Last Updated on October 18, 2021, by eNotes Editorial. Word Count: 956
Jane Austen (1775–1817) is one of the novelists Woolf discusses in chapter 4. Austen's major novels are: Pride and Prejudice, Emma, Sense and Sensibility, Mansfield Park, and Persuasion. Austen's greatness has always been acknowledged, and ever since university literary curricula began to include literature other than the ancient classics of Greece and Rome, Austen's writing has been taught. Austen grew up and lived in the milieu of which she writes, the newly-established rural, propertied, middle class of England.
A beadle, historically, had a specific function in the British university system, which was namely to ensure that the protocols of the colleges were upheld, especially by their students. Today, however, they exist at few universities, and where they do, their role is largely ceremonial. For example, they might appear in traditional garb during processions. However, in Woolf's day, beadles still performed their historical function. The beadle in Woolf's book tells the narrator to remove herself from the campus lawns where, since she is a woman and not a member of the college, she is not allowed to be.
Mary Beton is one of the many fictional personages in Woolf's book. She is the aunt who leaves the narrator an inheritance that allows her the independence and freedom to produce a book such as A Room of One's Own. However, Mary Beton's identity is complicated by an assertion made by Woolf: ‘‘Call me Mary Beton, Mary Seton, Mary Carmichael, or by any name you please.’’
Woolf creates a number of fictional characters and then suggests before they are fully introduced that these are names or personae that the reader can associate with the book's narrating voice. So, Mary Beton and these other Marys are both narrators and fictional personages. What Woolf accomplishes by this strategy is to turn herself into a collective entity. This is appropriate since this book pursues the collective project of women's rights.
Charlotte Brontë (1816–1855), author of Jane Eyre and Villette, amongst other novels, is, like Jane Austen, one of the greatest women writers of all time. Charlotte Brontë's most well-known book, Jane Eyre, is subject to some criticism from Woolf in chapter 4. While Woolf acknowledges the book's many strengths, she laments those moments when the novel seems to be interrupted by overt or dogmatic pleas for women's rights. While Woolf is obviously interested in women's rights, she does not feel that art should be overtly political. Woolf uses Brontë's book to demonstrate her point that until women have achieved full rights, they will be prone to mar their art.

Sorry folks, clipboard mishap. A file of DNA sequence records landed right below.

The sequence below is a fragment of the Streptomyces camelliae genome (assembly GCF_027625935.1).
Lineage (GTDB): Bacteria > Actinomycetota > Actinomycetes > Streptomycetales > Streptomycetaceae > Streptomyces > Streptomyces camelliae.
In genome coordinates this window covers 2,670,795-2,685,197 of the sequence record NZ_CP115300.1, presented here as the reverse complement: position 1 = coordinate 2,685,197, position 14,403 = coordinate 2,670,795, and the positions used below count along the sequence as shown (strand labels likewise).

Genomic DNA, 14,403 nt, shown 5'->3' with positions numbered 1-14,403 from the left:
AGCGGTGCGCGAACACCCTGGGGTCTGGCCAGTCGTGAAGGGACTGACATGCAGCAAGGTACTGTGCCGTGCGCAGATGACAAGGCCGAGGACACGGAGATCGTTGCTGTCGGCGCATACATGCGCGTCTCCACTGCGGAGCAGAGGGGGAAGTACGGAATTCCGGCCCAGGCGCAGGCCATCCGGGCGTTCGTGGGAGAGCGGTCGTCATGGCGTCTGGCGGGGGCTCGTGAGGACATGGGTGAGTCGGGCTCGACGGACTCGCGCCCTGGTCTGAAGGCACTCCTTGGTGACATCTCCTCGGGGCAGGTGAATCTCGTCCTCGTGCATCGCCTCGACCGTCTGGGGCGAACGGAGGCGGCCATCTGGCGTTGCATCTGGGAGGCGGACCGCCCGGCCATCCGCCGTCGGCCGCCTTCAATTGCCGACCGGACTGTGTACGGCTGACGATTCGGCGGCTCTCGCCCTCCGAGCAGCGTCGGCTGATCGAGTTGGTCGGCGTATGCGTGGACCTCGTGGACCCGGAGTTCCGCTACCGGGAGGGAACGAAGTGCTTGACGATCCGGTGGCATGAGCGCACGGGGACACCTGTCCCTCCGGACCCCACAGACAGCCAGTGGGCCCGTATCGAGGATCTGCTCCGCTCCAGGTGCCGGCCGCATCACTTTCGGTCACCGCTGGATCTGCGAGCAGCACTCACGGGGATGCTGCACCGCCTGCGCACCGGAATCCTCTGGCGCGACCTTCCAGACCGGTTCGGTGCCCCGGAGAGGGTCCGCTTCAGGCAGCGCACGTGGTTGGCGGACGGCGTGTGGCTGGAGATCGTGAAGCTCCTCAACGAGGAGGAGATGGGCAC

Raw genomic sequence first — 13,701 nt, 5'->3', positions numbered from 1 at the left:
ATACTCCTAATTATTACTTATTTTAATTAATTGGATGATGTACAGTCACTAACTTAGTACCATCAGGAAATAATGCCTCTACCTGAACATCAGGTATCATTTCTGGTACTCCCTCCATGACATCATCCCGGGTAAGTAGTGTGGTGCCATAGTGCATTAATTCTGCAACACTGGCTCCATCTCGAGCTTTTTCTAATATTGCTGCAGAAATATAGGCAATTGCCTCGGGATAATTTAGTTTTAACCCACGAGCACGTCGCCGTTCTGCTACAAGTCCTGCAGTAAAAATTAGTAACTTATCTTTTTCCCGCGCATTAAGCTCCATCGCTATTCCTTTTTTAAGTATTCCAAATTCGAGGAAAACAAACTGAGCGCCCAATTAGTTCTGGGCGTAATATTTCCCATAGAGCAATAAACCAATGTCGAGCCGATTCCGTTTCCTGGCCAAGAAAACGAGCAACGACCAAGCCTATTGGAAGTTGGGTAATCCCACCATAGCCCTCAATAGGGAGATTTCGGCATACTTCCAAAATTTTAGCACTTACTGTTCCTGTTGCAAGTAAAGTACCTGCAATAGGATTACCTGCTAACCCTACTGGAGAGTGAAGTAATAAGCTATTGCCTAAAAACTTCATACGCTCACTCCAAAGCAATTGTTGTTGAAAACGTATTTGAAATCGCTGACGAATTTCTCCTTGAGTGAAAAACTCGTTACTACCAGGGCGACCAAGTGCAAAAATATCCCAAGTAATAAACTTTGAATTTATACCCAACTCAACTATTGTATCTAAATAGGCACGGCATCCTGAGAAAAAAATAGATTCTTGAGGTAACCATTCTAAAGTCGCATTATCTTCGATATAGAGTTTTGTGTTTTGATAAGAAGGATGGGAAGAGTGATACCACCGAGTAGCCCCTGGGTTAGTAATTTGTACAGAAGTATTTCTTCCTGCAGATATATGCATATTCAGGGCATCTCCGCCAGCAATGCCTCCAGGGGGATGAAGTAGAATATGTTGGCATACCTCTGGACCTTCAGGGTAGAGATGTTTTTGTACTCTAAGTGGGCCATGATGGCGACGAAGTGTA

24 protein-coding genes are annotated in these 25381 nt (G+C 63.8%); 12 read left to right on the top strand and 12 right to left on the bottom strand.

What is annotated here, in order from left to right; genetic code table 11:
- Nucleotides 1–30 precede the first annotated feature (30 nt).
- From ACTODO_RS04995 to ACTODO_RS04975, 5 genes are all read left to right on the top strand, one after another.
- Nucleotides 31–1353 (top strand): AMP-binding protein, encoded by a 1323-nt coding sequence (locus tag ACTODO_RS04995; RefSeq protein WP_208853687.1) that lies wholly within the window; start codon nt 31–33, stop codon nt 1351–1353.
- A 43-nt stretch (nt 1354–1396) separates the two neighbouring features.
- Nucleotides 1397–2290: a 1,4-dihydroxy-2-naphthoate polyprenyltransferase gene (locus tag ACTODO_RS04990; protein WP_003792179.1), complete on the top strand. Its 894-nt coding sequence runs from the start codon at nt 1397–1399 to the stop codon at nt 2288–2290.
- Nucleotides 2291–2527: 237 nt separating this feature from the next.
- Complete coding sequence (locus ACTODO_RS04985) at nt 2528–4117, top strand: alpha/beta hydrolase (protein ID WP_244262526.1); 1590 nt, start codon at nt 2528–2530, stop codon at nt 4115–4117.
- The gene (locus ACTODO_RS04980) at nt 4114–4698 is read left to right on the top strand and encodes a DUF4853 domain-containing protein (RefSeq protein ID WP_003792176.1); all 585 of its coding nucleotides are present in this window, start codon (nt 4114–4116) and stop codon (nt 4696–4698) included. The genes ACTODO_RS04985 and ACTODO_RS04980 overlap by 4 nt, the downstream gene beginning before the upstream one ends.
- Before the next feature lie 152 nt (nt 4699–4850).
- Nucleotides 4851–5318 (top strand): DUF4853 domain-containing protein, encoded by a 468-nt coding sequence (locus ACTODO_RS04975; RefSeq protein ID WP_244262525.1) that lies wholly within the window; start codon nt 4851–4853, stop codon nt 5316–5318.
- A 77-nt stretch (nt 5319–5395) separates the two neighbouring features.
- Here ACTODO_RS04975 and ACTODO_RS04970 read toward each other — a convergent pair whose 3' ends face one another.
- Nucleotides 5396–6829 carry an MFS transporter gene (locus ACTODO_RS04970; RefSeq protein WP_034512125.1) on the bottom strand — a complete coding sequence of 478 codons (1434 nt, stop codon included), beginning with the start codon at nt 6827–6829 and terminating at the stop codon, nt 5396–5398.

Mary Carmichael, like Mary Beton and Mary Seton, is a fictional personage. She is the author of the (invented) novel that the narrator ponders and analyzes in chapter 5. It is through an analysis of the story and sentences of this imagined book that Woolf presents her theories about the differences between men's and women's art.
George Eliot (1819–1880), whose real name was Mary Ann (or Mary Anne) Evans, is alluded to twice. She was a leading novelist and intellectual of her time who, like many women before the twentieth century, resorted to a male pseudonym in publishing. By adopting a man's name, Eliot deflected critics' attention from her gender so that they would give her books the serious critical attention they deserved. Her most admired novels are The Mill on the Floss, Middlemarch, and Daniel Deronda. Like many Victorian novelists, Eliot is eminently concerned in her novels with moral and ethical questions, and with the individual's duties and responsibilities.
Upon reaching the women's college in chapter 1, the narrator thinks she catches sight of "J— H—— herself.’’ This is an allusion to Jane Ellen Harrison (1850–1928), a well-known classics scholar of Woolf's time. Harrison was one of the first women to graduate from Cambridge University's Newnham College, where she was a lecturer from 1898 to 1922.
Mary Seton is, like Mary Beton and Mary Carmichael, a persona whom the reader can assume to be a narrator of Woolf's text. She is also, like these other two Marys, a fictional personage within the book. In fact, Mary Seton is two fictional personages: In her first guise, she is a friend of the narrator in chapter 1, a woman with whom the narrator chats after a dinner at the women's college. But, in this same portion of chapter 1, Mary Seton is also the name given to the first Mary Seton's mother. As the mother of Mary Seton, she is a typical, traditional woman, who, unlike her daughter, did not attend college or work for women's rights.
To dramatize her notion that women bestowed with artistic genius must have gone mad or at least have been terribly thwarted in earlier centuries, Woolf creates a figure she calls Shakespeare's Sister (‘‘Judith’’). Woolf then imagines Judith's life. By inventing an equally talented sister for the great British playwright, a woman who could not and did not give voice to her art, Woolf vividly communicates the great waste and loss of talent that is women's history.
William Shakespeare (1564–1616), the great British poet and playwright, is a figure whose name is synonymous with literature and artistic genius. In A Room of One's Own, Woolf argues that Shakespeare was endowed with an androgynous (having both male and female traits) mind. Woolf holds that all great art is created by persons with androgynous minds because great art cannot be wholly masculine or feminine.
Professor von X.
Professor von X. is a composite male imagined by Woolf in chapter 2. He is an extreme male chauvinist, a male academic who spends much of his time discoursing on the hows and whys of women's inferiority. He is a ridiculous and an unpleasant character who, Woolf suggests, is driven to his misogyny by personal disappointment.